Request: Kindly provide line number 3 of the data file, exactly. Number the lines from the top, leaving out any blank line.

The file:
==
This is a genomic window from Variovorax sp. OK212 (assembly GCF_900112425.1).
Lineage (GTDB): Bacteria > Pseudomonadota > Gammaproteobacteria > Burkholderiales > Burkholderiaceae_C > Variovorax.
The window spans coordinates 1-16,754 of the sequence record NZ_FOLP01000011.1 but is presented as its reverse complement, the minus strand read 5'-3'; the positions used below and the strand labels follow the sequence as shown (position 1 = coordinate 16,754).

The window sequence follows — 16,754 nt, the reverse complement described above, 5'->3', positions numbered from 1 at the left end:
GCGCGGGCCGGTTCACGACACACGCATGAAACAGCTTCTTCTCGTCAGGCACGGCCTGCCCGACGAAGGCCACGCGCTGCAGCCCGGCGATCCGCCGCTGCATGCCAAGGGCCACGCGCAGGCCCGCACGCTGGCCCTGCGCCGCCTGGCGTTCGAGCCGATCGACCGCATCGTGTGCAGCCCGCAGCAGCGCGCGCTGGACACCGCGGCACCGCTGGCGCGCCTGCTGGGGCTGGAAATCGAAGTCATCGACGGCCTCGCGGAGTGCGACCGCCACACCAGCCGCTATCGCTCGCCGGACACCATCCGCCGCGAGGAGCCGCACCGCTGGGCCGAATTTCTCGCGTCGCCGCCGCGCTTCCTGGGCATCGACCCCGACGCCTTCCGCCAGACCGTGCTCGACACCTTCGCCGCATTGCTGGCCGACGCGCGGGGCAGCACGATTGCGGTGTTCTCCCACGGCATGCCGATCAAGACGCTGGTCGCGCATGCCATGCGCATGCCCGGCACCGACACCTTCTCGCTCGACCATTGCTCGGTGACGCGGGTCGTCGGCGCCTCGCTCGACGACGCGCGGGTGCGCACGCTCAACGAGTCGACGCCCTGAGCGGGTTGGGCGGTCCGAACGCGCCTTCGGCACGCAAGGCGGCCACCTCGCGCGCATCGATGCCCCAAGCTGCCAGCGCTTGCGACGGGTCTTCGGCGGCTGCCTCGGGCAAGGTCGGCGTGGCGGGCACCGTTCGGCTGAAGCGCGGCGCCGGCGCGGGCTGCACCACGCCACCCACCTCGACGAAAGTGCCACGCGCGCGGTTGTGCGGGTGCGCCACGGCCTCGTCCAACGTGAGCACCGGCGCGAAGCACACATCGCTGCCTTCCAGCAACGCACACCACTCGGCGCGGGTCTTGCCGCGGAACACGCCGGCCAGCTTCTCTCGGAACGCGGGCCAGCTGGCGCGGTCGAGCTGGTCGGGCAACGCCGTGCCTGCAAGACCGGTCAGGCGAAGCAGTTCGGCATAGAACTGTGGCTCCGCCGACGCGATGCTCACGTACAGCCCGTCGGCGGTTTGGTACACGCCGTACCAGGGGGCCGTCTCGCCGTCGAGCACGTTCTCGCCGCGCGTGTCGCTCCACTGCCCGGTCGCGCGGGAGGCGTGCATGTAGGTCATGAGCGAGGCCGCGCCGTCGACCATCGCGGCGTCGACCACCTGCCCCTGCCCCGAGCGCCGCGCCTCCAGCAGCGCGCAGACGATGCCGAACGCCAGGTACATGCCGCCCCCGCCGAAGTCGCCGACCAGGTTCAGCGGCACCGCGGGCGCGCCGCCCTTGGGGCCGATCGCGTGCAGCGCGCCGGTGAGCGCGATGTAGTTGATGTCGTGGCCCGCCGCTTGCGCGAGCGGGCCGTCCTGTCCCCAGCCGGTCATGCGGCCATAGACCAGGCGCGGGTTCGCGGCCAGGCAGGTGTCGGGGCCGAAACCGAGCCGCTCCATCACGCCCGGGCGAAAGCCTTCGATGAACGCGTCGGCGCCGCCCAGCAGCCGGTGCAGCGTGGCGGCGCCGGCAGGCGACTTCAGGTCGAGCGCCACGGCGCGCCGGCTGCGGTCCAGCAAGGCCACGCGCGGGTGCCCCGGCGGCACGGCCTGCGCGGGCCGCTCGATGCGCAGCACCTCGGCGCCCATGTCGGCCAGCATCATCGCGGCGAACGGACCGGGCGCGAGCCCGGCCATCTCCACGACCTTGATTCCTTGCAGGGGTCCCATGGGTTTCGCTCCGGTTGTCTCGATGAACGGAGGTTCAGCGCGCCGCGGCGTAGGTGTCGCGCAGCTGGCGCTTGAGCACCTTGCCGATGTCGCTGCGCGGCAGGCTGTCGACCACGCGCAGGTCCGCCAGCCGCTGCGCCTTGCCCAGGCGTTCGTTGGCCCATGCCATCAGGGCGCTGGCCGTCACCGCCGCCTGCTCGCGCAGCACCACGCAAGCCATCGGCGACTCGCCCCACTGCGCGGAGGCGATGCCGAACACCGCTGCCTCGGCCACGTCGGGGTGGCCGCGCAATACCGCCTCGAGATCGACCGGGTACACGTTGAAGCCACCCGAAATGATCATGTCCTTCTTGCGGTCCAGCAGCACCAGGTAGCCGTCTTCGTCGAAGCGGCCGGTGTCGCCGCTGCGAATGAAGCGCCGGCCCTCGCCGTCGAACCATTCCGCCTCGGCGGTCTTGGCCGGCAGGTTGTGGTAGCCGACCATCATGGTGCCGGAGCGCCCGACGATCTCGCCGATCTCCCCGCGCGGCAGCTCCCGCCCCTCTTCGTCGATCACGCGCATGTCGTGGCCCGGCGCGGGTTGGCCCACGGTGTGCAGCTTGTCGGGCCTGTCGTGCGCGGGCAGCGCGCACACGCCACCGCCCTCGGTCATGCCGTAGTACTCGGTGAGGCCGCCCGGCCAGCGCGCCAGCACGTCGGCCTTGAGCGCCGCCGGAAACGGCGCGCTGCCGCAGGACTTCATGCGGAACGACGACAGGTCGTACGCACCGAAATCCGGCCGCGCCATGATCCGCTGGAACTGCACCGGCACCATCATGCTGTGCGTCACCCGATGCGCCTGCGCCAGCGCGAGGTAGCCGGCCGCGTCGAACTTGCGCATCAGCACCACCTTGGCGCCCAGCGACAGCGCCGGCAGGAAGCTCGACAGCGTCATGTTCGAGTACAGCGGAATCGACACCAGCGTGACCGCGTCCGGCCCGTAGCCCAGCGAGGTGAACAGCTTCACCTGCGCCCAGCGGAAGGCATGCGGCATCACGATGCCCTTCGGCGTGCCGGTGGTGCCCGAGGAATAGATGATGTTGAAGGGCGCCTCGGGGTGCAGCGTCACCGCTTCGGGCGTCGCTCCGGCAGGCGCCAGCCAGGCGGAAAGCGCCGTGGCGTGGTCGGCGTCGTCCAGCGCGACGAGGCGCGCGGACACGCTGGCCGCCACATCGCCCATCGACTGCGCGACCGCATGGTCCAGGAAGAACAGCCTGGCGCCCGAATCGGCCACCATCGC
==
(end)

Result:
The window spans coordinates 1-16,754 of the sequence record NZ_FOLP01000011.1 but is presented as its reverse complement, the minus strand read 5'-3'; the positions used below and the strand labels follow the sequence as shown (position 1 = coordinate 16,754).